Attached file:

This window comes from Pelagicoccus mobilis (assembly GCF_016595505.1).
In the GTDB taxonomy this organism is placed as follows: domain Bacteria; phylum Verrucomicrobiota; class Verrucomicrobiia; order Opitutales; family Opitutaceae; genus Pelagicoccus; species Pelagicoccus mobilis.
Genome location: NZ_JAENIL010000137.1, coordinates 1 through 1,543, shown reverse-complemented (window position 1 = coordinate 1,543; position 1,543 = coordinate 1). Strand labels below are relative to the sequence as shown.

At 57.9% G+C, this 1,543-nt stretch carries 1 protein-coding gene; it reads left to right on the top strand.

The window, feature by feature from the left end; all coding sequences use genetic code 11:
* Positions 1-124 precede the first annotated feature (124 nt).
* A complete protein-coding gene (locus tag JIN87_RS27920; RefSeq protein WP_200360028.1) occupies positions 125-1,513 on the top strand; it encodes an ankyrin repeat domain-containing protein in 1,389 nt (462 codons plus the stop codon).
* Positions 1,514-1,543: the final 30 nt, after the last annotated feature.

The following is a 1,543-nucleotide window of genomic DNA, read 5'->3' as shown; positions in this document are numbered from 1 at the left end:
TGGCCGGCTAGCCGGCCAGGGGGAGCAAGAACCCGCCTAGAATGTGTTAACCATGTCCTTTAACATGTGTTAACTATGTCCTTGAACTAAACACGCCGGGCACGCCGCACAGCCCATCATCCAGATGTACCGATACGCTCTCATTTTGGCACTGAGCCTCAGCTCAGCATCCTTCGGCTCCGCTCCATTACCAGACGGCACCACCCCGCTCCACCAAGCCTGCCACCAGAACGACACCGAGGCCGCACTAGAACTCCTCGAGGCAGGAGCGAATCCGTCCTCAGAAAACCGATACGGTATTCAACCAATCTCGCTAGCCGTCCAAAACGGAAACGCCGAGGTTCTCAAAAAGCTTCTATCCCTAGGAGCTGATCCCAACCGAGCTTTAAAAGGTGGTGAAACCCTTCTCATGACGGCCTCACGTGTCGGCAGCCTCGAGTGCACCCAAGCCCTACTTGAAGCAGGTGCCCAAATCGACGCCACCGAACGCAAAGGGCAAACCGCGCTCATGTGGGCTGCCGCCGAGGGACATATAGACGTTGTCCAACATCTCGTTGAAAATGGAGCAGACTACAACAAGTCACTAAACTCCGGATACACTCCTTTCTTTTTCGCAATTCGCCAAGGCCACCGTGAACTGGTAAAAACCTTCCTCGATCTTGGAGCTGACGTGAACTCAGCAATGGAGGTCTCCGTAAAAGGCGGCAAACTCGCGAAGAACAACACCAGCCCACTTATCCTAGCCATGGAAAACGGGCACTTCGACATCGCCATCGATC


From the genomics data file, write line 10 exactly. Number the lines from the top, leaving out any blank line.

TGGCCGGCTAGCCGGCCAGGGGGAGCAAGAACCCGCCTAGAATGTGTTAACCATGTCCTTTAACATGTGTTAACTATGTCCTTGAACTAAACACGCCGGGCACGCCGCACAGCCCATCATCCAGATGTACCGATACGCTCTCATTTTGGCACTGAGCCTCAGCTCAGCATCCTTCGGCTCCGCTCCATTACCAGACGGCACCACCCCGCTCCACCAAGCCTGCCACCAGAACGACACCGAGGCCGCACTAGAACTCCTCGAGGCAGGAGCGAATCCGTCCTCAGAAAACCGATACGGTATTCAACCAATCTCGCTAGCCGTCCAAAACGGAAACGCCGAGGTTCTCAAAAAGCTTCTATCCCTAGGAGCTGATCCCAACCGAGCTTTAAAAGGTGGTGAAACCCTTCTCATGACGGCCTCACGTGTCGGCAGCCTCGAGTGCACCCAAGCCCTACTTGAAGCAGGTGCCCAAATCGACGCCACCGAACGCAAAGGGCAAACCGCGCTCATGTGGGCTGCCGCCGAGGGACATATAGACGTTGTCCAACATCTCGTTGAAAATGGAGCAGACTACAACAAGTCACTAAACTCCGGATACACTCCTTTCTTTTTCGCAATTCGCCAAGGCCACCGTGAACTGGTAAAAACCTTCCTCGATCTTGGAGCTGACGTGAACTCAGCAATGGAGGTCTCCGTAAAAGGCGGCAAACTCGCGAAGAACAACACCAGCCCACTTATCCTAGCCATGGAAAACGGGCACTTCGACATCGCCATCGATC